Non-Truck Liability (NTL) coverage can be an extremely effective tool to plug a coverage gap for truckers who lease with another motor carrier. Here’s an explanation of what NTL is and how it compares to similar truck coverages offered by other insurance companies.
Non-Trucking Liability coverage is for a customer under permanent lease to a motor carrier who provides the primary liability coverage. Progressive offers NTL to provide liability coverage for the listed vehicle for non-business, personal use. Complete the NTL Checklist to see if your customer is eligible for NTL coverage.
Bobtail coverage typically provides coverage only when the power unit is operated without an attached trailer, whether under dispatch or not. A trucker can be “bobtailing” but still be operating for the benefit of the motor carrier, such as when he or she is returning from delivering a load without a trailer, so Non-Trucking (NTL) is not a substitute for Bobtail coverage.
Deadhead coverage explicitly provides coverage only when the power unit is operated with an empty trailer, whether under dispatch or not. As above, in a situation where the trucker is returning home from a delivery with an empty trailer (“deadheading”), they can still be construed to be operating for the benefit of the motor carrier, so NTL would not substitute for having Deadhead coverage.
Unladen coverage provides coverage only when the power unit is operated either without an attached trailer, or when the trailer is empty, whether under dispatch or not. As in the examples above, if the trucker is operating on behalf of the motor carrier, such as when coming back from trip with no trailer or an empty one, NTL is not a substitute for Unladen coverage.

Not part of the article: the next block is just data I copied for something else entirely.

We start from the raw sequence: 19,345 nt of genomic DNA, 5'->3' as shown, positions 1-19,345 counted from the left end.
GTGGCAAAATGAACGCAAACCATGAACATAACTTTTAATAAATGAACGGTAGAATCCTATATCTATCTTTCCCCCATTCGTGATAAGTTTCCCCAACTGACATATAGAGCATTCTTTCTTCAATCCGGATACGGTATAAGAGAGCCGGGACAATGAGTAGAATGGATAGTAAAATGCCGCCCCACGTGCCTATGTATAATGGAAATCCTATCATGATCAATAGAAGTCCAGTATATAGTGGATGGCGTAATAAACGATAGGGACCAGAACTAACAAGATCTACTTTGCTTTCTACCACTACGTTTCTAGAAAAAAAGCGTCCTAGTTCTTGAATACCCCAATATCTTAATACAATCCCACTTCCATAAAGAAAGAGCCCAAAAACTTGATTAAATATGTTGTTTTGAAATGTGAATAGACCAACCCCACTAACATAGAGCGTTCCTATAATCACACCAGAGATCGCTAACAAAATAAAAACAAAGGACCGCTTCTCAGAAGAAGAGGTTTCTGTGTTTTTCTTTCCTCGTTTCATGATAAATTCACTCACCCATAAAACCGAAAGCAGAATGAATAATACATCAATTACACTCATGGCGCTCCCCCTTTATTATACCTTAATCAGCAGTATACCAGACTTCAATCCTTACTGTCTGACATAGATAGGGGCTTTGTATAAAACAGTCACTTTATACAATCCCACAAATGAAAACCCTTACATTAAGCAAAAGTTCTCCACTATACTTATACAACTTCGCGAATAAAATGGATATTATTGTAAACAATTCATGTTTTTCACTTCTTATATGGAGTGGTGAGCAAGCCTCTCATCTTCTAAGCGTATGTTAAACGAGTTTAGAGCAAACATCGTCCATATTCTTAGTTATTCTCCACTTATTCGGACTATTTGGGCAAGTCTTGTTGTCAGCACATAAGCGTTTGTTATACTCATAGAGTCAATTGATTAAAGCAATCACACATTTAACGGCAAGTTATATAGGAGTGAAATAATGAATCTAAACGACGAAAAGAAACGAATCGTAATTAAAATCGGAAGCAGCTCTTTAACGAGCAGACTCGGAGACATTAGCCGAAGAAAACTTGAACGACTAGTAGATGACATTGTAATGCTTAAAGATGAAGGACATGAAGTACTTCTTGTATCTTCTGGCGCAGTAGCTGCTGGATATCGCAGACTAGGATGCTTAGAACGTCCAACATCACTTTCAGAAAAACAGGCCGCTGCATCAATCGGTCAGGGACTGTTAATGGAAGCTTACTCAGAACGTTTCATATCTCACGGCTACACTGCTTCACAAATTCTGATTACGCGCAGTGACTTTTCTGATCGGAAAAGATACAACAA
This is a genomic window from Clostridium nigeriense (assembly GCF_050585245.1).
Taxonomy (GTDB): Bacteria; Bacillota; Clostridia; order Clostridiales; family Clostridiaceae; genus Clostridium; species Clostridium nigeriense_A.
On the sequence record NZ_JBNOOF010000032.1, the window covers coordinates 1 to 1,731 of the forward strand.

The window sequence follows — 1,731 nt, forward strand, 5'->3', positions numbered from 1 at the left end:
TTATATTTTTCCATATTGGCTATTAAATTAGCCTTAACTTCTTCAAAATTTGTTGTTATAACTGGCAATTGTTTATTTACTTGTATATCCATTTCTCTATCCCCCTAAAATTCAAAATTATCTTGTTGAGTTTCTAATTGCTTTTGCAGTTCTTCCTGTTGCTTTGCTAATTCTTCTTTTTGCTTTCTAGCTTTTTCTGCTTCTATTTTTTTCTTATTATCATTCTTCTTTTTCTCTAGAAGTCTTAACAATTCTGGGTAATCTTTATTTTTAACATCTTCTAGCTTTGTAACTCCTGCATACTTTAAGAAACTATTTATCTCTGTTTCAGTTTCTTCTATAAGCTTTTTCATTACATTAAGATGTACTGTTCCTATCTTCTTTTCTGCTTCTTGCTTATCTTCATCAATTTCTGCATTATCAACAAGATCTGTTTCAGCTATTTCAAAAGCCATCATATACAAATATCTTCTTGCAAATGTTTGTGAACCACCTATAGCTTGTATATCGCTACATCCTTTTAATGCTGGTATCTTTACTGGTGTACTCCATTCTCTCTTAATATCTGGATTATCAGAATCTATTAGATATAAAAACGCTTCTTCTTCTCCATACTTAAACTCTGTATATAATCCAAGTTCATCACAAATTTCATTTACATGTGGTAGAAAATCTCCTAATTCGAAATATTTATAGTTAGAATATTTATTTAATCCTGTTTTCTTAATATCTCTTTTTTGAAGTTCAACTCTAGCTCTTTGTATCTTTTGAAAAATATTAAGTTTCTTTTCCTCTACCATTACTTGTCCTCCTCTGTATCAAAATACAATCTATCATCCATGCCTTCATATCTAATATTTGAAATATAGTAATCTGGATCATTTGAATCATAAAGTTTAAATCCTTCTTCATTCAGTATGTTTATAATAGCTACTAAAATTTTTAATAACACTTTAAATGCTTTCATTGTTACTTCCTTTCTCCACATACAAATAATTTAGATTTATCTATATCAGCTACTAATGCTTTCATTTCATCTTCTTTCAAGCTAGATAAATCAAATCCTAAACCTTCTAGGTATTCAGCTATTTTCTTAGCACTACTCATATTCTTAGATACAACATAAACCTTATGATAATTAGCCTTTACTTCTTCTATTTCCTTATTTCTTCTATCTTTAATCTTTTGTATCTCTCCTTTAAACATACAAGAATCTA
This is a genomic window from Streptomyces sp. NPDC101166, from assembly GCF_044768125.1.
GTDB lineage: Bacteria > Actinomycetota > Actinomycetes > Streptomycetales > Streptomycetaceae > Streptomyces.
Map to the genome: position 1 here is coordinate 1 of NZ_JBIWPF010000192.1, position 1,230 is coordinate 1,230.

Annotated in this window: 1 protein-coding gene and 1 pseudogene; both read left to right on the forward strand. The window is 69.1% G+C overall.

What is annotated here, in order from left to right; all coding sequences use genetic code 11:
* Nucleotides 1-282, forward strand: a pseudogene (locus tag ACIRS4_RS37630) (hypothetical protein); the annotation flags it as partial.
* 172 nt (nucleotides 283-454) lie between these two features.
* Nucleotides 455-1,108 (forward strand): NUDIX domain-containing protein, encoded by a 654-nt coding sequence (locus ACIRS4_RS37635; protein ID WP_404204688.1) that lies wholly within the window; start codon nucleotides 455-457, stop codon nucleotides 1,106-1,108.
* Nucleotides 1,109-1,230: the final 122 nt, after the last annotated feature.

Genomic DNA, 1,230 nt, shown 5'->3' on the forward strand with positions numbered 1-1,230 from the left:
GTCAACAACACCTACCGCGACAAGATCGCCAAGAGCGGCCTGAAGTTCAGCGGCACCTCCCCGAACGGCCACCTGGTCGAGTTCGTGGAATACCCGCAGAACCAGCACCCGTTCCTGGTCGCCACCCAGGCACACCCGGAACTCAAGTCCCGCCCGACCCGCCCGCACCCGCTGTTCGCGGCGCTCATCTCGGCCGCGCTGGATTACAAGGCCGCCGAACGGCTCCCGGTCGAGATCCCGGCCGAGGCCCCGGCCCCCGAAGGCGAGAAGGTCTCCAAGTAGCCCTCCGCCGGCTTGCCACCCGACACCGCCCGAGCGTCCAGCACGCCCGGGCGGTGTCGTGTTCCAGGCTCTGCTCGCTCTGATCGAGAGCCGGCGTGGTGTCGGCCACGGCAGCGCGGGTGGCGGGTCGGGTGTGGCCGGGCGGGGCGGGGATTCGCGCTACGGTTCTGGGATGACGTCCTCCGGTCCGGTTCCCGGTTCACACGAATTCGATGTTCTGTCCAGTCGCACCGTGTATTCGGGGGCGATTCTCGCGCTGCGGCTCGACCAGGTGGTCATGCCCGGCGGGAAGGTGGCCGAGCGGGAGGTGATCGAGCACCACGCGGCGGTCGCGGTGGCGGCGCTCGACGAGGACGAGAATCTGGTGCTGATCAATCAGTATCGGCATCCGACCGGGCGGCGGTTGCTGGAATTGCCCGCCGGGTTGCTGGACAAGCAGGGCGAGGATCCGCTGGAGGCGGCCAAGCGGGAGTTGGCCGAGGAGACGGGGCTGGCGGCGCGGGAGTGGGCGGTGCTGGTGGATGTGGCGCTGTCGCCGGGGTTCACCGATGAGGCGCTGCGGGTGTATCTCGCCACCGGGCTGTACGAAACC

The Right Way to write NTL
- First, ask to read the trucker’s lease agreement (and retain a copy!). If they don’t have a lease agreement because they are not under long-term lease, do not write NTL.
- If the lease agreement specifically requires the trucker to obtain Bobtail, Deadhead, or Unladen coverage, do not sell NTL. They need coverage from an insurer that offers those products.
- If the lease agreement says the motor carrier (usually referred to as the “lessee”) is providing primary liability to the trucker (the “lessor”) while the trucker is operating for the benefit of the motor carrier, or while the trucker is under dispatch—or it doesn’t mention a limitation in the primary coverage provided—NTL is likely the right choice.
- Our NTL checklist will help you determine whether NTL is appropriate for your customer.
As you know, understanding NTL and other Commercial Auto coverage is key to successfully supporting your customers and growing your commercial book, and we’re always glad to help. If you have any questions, call us at 203-900-3353 and firstname.lastname@example.org for further info.